The morphology of comb jellies is not easily explained, but they are beautiful to observe. Their translucent glow changes all the time. The images in the video were filmed at the Shedd Aquarium in Chicago, USA.

Breakable Shapes
“Fractal", a term coined by the French mathematician Benoît Mandelbrot in the mid-1970s, comes from the Latin word "fractus", or "broken”. This explains the logic of a fractal's geometry: it is a structure with a symmetrical scale. Any part of a fractal, no matter how small, has the same shape as the whole figure. A good example is the cube you see, better known as Menger's Sponge. The figure is named in honor of the Austrian mathematician Karl Menger, who in the last century studied the topology of geometric objects.

You can create a Menger Sponge by removing the central part of a cube and repeating the process a few times on an increasingly smaller scale.

Probably the best representation of fractal forms in nature is the Roman cauliflower.

Symmetries in another dimension
Not all the symmetries we know happen in the spatial dimension, in the form of geometric figures or in forms found in nature. Symmetries also exist in the natural world in other ways that we can see, hear, and feel. Light and sound, for example, behave as a wave - and we can say that these are symmetrical when their wavelength is regular. Its symmetry does not occur in space the way a geometrical figure visibly does- its pulsation, light and sound are symmetrical in time. Some stars, for example, have regular variations in brightness, or pulsations. RS Puppis, located near the center of our Milky Way, is one of these: its frequency of pulsation is approximately 40 days.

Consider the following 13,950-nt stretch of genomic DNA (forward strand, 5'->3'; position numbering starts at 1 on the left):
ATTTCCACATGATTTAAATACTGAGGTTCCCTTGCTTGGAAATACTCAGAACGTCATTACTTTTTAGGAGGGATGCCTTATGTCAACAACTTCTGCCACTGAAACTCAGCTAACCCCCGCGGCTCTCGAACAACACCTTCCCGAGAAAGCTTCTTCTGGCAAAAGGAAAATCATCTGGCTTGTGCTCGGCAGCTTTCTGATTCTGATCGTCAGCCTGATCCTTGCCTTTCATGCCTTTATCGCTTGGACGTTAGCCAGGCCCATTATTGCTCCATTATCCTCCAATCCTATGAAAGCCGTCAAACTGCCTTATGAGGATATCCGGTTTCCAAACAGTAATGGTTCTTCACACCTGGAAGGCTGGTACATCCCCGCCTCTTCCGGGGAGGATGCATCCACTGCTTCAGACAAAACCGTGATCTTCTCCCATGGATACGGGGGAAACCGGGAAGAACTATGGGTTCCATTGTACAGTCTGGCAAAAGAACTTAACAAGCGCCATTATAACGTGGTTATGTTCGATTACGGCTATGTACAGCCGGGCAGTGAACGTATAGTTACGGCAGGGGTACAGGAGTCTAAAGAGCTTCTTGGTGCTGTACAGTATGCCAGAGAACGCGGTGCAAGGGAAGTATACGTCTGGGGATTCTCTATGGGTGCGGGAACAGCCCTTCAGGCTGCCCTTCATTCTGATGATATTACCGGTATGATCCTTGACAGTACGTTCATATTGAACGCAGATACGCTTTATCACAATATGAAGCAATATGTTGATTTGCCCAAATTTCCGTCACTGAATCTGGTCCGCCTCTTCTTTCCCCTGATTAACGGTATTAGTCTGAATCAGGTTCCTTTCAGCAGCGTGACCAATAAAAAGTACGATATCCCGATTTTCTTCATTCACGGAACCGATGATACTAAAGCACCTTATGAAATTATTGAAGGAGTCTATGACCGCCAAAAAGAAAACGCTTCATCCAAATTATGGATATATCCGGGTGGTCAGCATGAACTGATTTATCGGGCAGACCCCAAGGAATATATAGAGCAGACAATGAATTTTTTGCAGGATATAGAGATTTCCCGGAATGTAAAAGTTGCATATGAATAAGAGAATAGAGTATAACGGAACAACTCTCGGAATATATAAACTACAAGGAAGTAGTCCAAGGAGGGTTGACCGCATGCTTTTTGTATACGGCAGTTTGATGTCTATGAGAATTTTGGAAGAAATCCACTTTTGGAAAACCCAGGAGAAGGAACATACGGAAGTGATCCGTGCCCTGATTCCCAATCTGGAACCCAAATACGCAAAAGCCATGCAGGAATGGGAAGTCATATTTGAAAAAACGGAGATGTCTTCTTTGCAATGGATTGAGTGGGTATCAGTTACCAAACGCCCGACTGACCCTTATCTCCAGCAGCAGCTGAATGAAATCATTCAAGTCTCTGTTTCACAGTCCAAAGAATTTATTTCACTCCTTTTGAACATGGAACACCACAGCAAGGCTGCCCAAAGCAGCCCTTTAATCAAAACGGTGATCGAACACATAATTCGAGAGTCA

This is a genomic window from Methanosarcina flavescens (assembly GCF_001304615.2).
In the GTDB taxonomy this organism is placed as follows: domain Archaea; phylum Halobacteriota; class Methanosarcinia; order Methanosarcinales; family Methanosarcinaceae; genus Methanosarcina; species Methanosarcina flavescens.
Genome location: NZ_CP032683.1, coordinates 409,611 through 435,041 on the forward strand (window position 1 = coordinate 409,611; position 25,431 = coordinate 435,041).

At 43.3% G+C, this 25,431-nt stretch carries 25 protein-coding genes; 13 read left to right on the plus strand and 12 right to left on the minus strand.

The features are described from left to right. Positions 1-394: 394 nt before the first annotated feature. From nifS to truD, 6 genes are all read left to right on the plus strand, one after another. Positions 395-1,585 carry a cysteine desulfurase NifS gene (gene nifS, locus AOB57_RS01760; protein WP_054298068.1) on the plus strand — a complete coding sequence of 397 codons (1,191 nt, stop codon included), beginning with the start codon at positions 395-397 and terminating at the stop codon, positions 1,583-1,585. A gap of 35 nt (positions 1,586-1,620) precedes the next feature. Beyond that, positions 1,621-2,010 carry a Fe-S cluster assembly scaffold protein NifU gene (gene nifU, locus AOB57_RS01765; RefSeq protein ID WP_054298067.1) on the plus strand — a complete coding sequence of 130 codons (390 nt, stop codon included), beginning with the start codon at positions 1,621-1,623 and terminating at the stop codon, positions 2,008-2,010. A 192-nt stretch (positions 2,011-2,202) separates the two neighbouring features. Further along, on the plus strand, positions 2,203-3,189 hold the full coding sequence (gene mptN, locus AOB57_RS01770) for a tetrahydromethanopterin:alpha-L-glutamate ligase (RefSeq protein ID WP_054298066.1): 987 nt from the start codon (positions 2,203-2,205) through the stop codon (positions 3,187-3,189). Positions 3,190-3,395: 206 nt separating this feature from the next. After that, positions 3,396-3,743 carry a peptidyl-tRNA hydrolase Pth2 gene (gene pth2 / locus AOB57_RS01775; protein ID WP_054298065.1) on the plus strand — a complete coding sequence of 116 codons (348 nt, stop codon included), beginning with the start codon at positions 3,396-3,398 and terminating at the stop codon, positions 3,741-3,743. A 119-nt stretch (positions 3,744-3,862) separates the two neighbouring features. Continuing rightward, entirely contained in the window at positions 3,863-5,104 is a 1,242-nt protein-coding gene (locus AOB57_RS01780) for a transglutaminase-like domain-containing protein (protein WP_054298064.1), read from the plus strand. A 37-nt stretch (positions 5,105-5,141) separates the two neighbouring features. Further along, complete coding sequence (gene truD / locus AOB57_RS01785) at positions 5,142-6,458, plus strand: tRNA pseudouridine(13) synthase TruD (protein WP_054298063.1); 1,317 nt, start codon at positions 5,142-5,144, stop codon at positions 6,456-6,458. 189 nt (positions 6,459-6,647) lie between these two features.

In this video of the American (NASA) and European (ESA) Space Agency, we see a kind of time-lapse of the pulsation of RS Puppis.

Symmetries are everywhere all the time. Just look around to see that they surround us. In addition to endowing our daily life with more grace and beauty, they also have many functions of which we are unaware. Nature hides numbers, equations, and proportions that can be unraveled by anyone who is curious enough. As the celebrated physicist Richard Feynman once said, "knowledge of science only enriches the excitement, mystery, and admiration" for nature. It does not take away its beauty.

Credits: Story

Museum of Tomorrow, 2018

Chairman of the IDG Board of Directors: Fred Arruda
CEO: Ricardo Piquet
General Curator: Luiz Alberto Oliveira
Executive Director: Henrique Oliveira
Director of Programming: Adriana Karla Rodrigues
Director of Fundraising: Renata Salles
Director of Scientific Development: Alfredo Tolmasquim
Manager of Content: Leonardo Menezes
Research and Writing: Meghie Rodrigues
Editing: Emanuel Alencar

Eduardo Colli (Department of Applied Mathematics, Institute of Mathematics and Statistics - University of São Paulo) and Graham Andrew Craig Smith (Institute of Mathematics, Federal University of Rio de Janeiro)

Photos and videos: Phillip Maiwald, Marie-Lan Nguyen, H. Zell, Niabot (Wikimedia Commons), NASA/SwRI/MSSS/Kevin M. Gill, NOAA Photo Gallery, NASA, ESA, G. Bacon (STScI), the Hubble Heritage Team (STScI/AURA)-Hubble/Europe Collaboration, and H. Bond (STScI and Pennsylvania State University)

Credits: All media
The story featured may in some cases have been created by an independent third party and may not always represent the views of the institutions (listed below) who have supplied the content.
Translate with Google